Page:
Use a wide-mouthed funnel and a length of rubber tubing to fill the crack; you'll need a helper for this. Push one end of the tubing over the narrow end of the funnel and set the open end into the crack. Hold the end of the tubing at least halfway into the crack and as near the bottom as you can reach over the board wedged against the wall. Pour grout slowly into the funnel to fill the bottom of the crack. Then remove the tubing from the crack. Rinse the funnel, the tubing, and the bucket thoroughly.

Let the partially filled crack set for about 1 day. Then remove the board and the duct tape from the crack. Use a mortar jointer -- or thin metal rod bent to form a handle -- and a trowel to finish the crack, matching both joint and brick or concrete block textures. Then fill the crack further.

Mix a bucketful of grout in the same proportions as before. Working quickly, spray the crack lightly with a garden hose. Mask the crack with duct tape and wedge the board back into place against the wall. Using the wide-mouthed funnel, pour the grout into the crack as before. Let it dry for 1 day and remove the mask; finish the grout to match joints and brick or block.

Repeat the filling and finishing process daily, section by section, until the entire crack has been filled. Be sure to mix and color the grout in the same proportion each time. Let the grout cure thoroughly for at least a week after the final application of grout. Spray the patched area lightly with the garden hose several times a day during the curing period.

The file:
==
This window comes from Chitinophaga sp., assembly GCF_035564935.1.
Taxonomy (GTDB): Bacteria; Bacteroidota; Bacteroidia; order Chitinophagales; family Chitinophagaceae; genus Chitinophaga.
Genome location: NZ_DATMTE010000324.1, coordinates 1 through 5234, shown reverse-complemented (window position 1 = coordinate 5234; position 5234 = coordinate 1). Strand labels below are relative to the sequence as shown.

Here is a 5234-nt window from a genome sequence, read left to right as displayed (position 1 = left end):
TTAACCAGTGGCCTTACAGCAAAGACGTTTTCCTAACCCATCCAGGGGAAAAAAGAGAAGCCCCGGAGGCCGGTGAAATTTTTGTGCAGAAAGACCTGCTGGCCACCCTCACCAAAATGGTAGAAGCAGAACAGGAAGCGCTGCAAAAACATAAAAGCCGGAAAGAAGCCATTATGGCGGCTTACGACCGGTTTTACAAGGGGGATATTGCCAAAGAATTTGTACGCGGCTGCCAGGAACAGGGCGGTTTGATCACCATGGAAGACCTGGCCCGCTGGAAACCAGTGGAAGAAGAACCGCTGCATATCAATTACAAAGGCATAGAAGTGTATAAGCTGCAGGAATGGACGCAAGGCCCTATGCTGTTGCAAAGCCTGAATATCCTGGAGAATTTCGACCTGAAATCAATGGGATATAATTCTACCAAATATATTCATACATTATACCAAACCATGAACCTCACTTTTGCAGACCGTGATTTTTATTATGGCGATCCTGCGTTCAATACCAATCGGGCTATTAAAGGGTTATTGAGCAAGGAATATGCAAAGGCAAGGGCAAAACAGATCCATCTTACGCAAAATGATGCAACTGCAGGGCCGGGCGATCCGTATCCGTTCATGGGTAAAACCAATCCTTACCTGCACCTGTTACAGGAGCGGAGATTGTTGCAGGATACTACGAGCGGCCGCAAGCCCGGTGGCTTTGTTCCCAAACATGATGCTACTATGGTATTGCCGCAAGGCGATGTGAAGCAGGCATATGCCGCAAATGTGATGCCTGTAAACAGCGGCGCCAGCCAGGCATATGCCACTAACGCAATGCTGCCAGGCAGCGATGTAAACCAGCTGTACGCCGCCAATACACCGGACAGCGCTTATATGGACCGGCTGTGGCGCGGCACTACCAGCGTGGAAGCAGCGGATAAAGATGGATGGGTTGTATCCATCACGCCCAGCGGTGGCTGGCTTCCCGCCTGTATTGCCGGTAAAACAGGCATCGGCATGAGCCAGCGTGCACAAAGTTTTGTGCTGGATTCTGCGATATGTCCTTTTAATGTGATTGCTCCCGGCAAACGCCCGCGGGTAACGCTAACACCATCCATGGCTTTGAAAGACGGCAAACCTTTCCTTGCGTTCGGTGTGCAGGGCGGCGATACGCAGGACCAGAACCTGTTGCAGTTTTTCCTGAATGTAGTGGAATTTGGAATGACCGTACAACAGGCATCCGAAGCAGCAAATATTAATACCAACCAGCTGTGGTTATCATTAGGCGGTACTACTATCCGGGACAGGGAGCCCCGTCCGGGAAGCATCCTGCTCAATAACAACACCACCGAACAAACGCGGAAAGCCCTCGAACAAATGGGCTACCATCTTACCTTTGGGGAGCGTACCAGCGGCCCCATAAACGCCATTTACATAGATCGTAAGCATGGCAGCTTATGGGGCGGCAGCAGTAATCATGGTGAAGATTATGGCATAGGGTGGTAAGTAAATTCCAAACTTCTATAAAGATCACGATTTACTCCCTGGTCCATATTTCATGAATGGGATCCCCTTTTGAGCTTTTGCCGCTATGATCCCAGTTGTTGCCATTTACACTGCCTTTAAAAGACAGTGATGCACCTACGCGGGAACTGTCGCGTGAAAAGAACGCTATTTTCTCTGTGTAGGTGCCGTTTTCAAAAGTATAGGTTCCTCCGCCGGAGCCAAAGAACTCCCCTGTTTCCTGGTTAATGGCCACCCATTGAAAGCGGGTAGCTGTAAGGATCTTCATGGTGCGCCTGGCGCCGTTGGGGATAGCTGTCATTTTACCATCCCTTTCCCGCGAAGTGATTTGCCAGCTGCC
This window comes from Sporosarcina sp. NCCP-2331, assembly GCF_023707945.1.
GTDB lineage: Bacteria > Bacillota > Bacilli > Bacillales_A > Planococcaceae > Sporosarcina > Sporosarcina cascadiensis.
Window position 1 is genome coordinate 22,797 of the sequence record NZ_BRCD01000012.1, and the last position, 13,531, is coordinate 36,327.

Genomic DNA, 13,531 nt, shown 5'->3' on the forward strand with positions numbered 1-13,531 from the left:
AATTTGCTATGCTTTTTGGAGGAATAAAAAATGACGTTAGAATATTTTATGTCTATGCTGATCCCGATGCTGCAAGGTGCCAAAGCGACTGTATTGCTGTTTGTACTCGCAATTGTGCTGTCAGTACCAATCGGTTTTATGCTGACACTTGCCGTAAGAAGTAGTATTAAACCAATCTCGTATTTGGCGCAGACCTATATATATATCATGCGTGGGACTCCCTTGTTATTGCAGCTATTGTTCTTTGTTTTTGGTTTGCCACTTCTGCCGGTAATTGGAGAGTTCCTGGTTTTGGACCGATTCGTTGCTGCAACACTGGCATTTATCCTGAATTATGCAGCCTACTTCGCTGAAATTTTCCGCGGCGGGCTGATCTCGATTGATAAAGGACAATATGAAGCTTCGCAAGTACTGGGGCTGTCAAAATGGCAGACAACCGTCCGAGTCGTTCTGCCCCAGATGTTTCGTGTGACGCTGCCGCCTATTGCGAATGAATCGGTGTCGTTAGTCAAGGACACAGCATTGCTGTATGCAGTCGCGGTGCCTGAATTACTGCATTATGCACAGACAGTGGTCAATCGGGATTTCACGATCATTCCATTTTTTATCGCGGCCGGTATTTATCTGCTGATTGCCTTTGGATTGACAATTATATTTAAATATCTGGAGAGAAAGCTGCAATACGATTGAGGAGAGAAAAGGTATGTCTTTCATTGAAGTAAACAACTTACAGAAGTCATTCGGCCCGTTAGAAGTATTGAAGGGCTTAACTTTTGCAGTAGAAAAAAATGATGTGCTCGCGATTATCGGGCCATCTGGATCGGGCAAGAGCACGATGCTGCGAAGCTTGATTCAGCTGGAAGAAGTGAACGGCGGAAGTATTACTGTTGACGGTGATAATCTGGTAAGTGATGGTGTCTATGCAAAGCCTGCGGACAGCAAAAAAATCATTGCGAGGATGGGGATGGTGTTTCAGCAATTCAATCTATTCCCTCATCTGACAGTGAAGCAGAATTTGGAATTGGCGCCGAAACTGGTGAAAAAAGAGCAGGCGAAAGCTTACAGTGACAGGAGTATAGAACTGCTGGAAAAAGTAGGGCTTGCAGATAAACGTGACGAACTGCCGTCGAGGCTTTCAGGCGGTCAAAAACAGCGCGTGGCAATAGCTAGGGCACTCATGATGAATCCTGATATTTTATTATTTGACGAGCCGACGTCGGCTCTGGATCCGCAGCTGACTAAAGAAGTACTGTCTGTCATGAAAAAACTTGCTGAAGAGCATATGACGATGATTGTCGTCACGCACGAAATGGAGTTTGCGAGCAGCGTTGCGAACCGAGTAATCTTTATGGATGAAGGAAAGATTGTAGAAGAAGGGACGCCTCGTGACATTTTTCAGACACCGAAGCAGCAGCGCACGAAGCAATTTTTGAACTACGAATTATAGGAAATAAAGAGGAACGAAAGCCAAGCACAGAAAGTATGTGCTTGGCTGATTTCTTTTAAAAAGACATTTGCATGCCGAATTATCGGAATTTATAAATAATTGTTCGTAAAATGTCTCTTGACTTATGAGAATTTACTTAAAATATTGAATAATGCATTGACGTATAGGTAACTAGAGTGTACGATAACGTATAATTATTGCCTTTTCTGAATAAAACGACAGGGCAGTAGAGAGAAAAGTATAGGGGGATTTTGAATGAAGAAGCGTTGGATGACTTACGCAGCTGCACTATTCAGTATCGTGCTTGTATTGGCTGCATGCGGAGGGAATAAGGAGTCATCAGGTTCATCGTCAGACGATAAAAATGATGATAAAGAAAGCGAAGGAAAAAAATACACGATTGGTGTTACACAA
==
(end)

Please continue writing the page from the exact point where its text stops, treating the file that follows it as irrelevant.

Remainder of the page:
Finish either mortar-filled or grout-filled cracks by painting the patch to match the surrounding wall. For a painted wall, touch up the newly filled and cured crack with the same exterior paint used on the wall. To hide the crack in a brick wall, use cement paint the same color as the bricks. Thin the paint and apply it carefully to the crack where it passes through bricks; repeat as necessary until the color is correct.

Continue to the next page to put your concrete skills to work on potholes in your driveway.

For further tips and instructions on how to fix things around the house:

  • Home-Repair Safety Tips: Doing the job yourself doesn't save you money if you end up in the emergency room. Read these tips to make sure you work smart when doing home repairs.
  • Home-Repair Materials Basics: Stock up on these frequently used items and you can be Mr. or Ms. Fix-It without six trips to the hardware store.
  • Home-Repair Tool Basics: Does your tool box have what it takes? Learn what tools you're likely to be looking for when making repairs around the house.